> No More Secrets And Lies: Grace's Dreamcatcher

Wednesday, June 29, 2016

Grace's Dreamcatcher



          Most of us greet the warmth and excitement of the rising sun as the assurance of a new day. But others wake in the morning after a restless sleep, to a day of darkness – a void that will never again be filled.This is the pain of losing a child. Loss of any kind is traumatic, but the loss of a child is truly devastating. It may be the ultimate loss we humans can ever experience on earth. ... We can try to learn to live with the pain, but such an event alters our lives forever.
                                            – From Growing Up In Heaven: The Eternal Connection
                                                     Between Parent and Child by James Van Praagh


Every time I move to a new place I take Grace's dreamcatcher with me and hang it over my bed. I like to think it protects me from bad dreams or bad somethings – maybe memories of the two of us together that were wonderful at one time but are too painful now to think about. That's probably it.

This little tangle of sticks and yarn might not look like much to most people but it means the world to me. Grace made it when she was very young and she always kept it hanging over her bed at my house. It's one of the few mementos I still have of hers along with a few school papers, a book or two, some toys, and some clothes that are too small for her now: things she left behind when she left my house six years ago and never came back. A nightmare that still haunts me. A nightmare I'm still trying to recover from.

I want these memories, of course, of both her and Mary, but at the same time they terrify me. The heartbreaking realization that my little girls are gone from my life is a reality I cope with everyday, but it's also one I can't quite acknowledge yet as being true. It seems too impossible to be true.

We were too close for this to be true.

It was never supposed to be like this. We were supposed to grow old together. I was supposed to be there when she graduated from high school and see her off to college. I would know about her first serious crush, her last exam, and her first timid steps into a career. We would have heartfelt phone calls when she was homesick and comforting calls on our birthdays, and I would grow old alongside her while she grew into a family of her own with children who would one day call me grandpa.

That was how it was supposed to be. That was the story I grew up with and hung on to from the time I was her age. That was the story that shaped my life and had a lot to do with decisions I made during my life.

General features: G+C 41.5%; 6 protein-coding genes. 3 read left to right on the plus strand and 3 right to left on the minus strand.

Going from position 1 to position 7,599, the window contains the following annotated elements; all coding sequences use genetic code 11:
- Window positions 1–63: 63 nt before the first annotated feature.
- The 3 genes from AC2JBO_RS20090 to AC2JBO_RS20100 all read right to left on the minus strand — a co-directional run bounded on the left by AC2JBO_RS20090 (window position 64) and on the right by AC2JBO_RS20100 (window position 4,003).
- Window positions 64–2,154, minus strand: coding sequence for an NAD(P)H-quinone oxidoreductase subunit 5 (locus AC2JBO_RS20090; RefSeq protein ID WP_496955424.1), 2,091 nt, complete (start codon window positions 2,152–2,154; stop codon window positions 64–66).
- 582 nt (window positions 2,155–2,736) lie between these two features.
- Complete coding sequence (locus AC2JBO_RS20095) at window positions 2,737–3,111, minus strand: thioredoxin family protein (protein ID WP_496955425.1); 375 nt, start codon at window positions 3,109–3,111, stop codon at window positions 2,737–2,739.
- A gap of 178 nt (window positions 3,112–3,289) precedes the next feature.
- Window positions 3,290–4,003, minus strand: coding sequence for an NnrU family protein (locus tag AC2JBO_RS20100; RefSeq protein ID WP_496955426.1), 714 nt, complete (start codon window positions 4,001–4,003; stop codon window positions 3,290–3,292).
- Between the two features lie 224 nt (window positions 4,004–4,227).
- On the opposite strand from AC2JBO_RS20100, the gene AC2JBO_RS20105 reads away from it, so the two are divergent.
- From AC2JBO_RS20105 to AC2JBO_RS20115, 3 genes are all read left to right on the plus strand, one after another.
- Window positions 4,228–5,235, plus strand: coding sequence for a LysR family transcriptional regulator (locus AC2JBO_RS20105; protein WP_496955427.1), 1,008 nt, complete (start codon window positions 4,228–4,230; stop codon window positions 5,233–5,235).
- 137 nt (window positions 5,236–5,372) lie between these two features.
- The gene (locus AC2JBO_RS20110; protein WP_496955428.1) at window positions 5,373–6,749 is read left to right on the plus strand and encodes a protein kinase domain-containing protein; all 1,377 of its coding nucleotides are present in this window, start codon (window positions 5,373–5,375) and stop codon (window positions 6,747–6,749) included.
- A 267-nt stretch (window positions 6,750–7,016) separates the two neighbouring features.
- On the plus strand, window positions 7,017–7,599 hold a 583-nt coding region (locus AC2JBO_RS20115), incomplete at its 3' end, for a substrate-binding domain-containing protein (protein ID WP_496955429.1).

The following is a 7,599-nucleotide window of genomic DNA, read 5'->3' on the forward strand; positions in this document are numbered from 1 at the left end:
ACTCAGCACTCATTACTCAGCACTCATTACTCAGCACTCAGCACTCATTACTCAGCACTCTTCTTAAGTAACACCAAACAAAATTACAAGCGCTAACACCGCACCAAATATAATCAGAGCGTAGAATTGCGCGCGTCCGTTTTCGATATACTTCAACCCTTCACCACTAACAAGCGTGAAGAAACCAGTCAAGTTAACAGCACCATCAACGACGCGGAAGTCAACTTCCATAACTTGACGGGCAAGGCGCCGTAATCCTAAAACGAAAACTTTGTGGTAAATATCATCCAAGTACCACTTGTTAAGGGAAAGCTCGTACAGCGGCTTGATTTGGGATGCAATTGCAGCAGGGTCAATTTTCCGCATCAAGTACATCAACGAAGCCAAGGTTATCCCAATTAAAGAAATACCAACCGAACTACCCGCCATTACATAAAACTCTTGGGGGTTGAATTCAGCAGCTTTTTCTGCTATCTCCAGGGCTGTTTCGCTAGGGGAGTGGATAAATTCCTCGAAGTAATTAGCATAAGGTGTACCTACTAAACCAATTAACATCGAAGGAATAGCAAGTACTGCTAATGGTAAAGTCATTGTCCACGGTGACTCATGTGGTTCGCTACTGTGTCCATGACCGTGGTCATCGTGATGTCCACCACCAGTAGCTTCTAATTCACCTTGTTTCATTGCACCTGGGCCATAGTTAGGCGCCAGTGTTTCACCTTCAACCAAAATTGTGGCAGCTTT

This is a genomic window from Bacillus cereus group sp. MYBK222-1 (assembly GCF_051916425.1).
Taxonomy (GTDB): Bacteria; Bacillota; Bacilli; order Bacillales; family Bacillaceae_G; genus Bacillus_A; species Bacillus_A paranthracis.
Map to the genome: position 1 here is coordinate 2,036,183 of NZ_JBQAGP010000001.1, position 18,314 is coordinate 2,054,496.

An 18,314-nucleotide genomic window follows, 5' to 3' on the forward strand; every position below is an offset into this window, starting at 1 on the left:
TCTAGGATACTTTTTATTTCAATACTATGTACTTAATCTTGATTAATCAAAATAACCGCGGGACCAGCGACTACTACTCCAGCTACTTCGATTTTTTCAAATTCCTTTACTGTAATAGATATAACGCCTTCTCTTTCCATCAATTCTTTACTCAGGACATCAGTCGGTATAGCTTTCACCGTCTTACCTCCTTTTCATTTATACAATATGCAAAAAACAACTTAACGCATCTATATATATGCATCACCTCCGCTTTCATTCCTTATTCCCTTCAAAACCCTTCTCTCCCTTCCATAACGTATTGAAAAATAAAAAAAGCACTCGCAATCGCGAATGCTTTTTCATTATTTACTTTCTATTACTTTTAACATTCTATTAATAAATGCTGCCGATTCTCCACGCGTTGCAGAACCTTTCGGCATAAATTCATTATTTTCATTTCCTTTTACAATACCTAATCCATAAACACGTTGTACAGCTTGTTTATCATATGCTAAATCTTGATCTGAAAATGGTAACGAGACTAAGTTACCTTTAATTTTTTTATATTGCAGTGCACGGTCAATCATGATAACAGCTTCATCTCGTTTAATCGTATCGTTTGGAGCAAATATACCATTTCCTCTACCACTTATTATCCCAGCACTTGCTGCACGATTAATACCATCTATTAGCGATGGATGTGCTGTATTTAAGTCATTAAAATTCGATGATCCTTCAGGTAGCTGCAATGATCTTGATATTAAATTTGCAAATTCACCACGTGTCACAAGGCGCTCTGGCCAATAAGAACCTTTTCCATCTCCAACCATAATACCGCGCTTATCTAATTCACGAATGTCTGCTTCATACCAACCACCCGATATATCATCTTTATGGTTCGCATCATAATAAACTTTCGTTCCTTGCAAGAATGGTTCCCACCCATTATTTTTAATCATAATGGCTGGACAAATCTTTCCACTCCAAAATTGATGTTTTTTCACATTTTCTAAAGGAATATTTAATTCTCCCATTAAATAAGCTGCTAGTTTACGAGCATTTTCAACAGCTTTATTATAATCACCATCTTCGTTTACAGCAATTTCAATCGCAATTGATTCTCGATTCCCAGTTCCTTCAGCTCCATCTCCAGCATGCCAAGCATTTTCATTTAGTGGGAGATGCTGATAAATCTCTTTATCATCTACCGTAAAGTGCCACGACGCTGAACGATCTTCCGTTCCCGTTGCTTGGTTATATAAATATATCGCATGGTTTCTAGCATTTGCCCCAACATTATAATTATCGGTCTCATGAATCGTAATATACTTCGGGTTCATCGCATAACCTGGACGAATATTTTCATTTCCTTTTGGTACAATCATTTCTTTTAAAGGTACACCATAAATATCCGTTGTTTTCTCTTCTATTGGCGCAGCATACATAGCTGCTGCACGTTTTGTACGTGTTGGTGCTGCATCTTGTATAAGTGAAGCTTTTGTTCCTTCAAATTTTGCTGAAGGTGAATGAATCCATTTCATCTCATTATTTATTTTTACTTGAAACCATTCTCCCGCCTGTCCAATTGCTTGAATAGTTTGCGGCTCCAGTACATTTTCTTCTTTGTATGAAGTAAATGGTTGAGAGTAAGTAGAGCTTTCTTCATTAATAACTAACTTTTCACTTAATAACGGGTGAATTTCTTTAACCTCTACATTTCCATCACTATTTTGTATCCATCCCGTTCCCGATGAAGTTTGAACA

It's a story we all know:

You know, you have kids, they grow up, you and your children relate to each other as adults; your kids have kids, and then before long you're one big happy family that calls each other on birthdays, sends cards on father's days, and gets together on holidays and other special days to celebrate family and children and grandchildren... and memories

Lots of memories.

And like most fathers, I knew this would be my story too like it had been for my parents and their parents and so on back countless generations. There was no reason to think otherwise. In my wildest dreams I couldn't think of any reason it wouldn't be like this.

But now it looks like it won't be like this. This probably won't be my story. There are already no birthdays or holidays together. I've already missed important milestones and events in my girls' lives. And unless something changes, there won't be any grandchildren either, at least none that I know of. Because that's the way it is for severely alienated parents. That is, that's how it is for parents who have lost complete contact with their children, especially for as long as I have. For us parents, the prognosis for reunification with our children is highly unlikely.

And as you can imagine, this is an extremely difficult reality for me to accept, and an even harder one to believe. And it's why all the memories of the years we had together only make me sad for the years we won't have together, but should.

And it's why all of it still feels like a dream: a painfully sad dream lurking out there on the edge of my consciousness – troublesome to forget, impossible to ignore, no matter how far away I get or how long it's been. Losing a child to parental alienation is a nightmare we parents can only hope to wake up from some day.

But until that day comes, I'll keep Grace's dreamcatcher right where it is, above my bed.








2 comments:

arnold scheer said...

Hi John, can i somehow subscribe on your blog? Greetings from a partner in crime ( alienated father)

John Brosnan said...

Hey Arnold. I'm not exactly sure how blogger let's people subscribe. There's a "Follow by email" text box on the right side of this page it looks like.

Thanks for asking. I like that "partner in crime.' Cute. Crimes we didn't commit but are still somehow guilty for .

I'm currently turning the first part of this blog into a book and haven't been writing articles for the blog as much lately. Send my your email address, if you want, and I'll keep you posted.

Thanks -- John

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